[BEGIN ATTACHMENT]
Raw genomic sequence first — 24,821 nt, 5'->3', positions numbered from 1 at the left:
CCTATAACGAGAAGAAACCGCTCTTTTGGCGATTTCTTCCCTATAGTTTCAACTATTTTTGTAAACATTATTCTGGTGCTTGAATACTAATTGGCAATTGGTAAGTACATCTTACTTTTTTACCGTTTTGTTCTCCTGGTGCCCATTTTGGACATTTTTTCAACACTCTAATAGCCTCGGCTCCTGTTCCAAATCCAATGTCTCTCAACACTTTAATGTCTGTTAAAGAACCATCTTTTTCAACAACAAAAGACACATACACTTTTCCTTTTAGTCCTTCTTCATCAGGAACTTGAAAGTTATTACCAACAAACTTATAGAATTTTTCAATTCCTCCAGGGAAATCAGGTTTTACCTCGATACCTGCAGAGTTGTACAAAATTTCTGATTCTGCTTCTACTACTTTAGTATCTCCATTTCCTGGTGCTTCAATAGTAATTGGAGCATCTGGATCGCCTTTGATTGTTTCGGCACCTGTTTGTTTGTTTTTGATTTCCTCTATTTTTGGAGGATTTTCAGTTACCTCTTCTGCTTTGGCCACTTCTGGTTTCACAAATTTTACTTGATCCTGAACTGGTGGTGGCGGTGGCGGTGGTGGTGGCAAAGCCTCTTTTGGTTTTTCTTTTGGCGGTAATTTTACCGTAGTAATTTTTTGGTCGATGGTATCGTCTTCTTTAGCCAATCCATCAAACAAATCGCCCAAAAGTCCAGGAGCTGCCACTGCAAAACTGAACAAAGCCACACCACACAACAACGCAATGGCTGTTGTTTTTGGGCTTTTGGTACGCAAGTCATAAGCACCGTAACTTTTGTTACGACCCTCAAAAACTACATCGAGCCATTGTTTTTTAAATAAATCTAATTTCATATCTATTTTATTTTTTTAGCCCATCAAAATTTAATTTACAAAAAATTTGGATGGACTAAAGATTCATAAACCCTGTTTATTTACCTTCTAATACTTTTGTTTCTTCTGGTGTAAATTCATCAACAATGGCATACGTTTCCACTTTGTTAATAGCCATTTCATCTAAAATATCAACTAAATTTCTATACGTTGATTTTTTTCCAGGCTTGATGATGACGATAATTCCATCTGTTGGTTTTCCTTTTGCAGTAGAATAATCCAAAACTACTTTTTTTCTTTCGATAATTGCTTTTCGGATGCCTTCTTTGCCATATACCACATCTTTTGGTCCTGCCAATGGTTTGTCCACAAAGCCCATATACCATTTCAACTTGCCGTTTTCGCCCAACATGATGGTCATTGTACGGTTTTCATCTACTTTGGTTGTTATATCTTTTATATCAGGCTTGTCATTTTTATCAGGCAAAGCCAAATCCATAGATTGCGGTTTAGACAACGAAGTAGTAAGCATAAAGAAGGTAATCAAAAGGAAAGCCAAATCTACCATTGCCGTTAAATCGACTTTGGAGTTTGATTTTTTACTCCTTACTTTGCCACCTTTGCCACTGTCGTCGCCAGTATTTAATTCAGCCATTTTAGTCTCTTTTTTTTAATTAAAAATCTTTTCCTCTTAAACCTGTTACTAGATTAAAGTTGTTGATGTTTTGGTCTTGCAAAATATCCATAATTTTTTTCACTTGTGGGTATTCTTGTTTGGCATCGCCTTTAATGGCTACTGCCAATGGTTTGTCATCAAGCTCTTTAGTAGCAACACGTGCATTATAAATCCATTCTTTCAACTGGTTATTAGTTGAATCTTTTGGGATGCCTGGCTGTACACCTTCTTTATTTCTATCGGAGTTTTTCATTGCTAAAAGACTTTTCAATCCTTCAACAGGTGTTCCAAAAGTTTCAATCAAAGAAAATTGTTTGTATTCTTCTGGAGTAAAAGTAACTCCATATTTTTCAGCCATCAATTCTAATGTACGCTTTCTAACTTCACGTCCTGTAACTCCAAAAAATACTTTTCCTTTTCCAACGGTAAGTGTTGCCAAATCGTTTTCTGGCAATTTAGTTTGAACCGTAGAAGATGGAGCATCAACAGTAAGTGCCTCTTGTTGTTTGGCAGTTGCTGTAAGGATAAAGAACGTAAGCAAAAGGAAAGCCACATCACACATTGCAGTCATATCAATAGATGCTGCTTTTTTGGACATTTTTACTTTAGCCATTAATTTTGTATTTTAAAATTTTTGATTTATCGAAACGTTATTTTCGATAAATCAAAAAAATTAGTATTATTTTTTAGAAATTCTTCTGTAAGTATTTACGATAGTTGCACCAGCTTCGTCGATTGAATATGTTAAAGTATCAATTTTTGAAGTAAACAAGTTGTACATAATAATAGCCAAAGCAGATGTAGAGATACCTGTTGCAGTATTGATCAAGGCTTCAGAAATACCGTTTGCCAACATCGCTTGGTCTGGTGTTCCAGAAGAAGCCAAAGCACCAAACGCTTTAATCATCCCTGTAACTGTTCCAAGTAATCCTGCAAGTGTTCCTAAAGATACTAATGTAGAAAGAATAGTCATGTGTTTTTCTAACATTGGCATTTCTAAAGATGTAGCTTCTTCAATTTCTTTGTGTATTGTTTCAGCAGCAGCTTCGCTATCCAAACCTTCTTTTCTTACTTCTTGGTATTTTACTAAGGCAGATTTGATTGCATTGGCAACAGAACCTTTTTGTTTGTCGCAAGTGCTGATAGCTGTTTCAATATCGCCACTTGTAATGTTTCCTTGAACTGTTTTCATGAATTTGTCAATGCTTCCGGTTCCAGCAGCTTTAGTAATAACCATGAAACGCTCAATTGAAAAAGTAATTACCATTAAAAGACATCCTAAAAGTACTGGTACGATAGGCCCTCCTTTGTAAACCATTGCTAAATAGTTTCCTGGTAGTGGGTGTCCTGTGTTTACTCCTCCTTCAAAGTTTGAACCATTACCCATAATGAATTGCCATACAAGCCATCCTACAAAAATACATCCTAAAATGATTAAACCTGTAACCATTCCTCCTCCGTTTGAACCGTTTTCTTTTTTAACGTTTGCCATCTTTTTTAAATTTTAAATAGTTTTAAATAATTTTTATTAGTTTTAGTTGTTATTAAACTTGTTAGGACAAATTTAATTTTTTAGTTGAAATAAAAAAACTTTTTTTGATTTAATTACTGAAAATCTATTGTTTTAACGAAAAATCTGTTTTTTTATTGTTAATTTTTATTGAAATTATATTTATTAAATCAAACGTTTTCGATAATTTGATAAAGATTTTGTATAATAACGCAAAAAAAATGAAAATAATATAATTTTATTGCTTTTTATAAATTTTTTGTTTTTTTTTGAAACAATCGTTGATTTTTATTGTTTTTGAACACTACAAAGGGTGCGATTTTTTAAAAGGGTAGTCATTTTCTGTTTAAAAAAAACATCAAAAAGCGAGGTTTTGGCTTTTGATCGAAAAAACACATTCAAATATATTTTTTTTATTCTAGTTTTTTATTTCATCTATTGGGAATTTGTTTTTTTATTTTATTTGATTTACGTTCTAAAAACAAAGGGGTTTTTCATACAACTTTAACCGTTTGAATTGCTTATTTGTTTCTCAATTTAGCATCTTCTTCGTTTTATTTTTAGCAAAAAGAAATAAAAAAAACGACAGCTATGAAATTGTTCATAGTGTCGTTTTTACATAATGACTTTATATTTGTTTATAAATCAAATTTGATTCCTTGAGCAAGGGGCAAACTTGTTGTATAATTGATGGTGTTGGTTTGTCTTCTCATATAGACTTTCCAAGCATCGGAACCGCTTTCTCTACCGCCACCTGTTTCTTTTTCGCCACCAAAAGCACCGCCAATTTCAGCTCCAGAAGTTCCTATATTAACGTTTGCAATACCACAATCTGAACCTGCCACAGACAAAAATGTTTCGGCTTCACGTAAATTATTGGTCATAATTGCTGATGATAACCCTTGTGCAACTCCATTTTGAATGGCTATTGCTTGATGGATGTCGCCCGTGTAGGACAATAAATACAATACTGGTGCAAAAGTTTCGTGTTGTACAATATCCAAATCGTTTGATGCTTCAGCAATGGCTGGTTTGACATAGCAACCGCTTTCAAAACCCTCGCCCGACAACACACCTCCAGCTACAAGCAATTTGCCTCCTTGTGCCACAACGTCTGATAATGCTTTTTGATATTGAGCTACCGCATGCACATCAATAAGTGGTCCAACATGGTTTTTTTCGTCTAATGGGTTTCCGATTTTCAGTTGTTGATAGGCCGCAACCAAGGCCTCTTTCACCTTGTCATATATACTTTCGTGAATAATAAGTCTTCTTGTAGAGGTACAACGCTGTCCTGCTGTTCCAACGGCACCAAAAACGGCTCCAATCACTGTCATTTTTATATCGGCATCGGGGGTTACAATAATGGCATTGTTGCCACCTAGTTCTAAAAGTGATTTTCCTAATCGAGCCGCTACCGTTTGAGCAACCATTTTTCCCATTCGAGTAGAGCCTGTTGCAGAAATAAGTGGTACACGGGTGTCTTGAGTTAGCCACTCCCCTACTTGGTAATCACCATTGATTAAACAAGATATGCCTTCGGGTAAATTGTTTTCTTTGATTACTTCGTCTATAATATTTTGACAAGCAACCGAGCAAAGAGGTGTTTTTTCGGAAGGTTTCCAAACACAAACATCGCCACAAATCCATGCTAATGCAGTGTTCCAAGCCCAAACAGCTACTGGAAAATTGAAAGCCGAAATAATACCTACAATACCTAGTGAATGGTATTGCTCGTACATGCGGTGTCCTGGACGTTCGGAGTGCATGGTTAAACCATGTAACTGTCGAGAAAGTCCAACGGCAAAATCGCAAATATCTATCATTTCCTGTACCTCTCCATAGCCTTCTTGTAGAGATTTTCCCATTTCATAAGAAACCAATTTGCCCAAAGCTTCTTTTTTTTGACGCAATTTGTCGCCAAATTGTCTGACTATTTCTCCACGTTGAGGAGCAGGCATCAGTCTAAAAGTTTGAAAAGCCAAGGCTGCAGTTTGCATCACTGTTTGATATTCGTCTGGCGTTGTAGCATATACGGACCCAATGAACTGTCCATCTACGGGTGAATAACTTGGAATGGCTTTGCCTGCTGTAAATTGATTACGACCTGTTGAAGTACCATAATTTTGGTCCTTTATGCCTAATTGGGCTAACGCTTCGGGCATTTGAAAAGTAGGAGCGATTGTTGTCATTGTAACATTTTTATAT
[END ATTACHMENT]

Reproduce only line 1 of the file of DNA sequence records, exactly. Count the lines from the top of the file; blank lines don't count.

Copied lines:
Raw genomic sequence first — 24,821 nt, 5'->3', positions numbered from 1 at the left: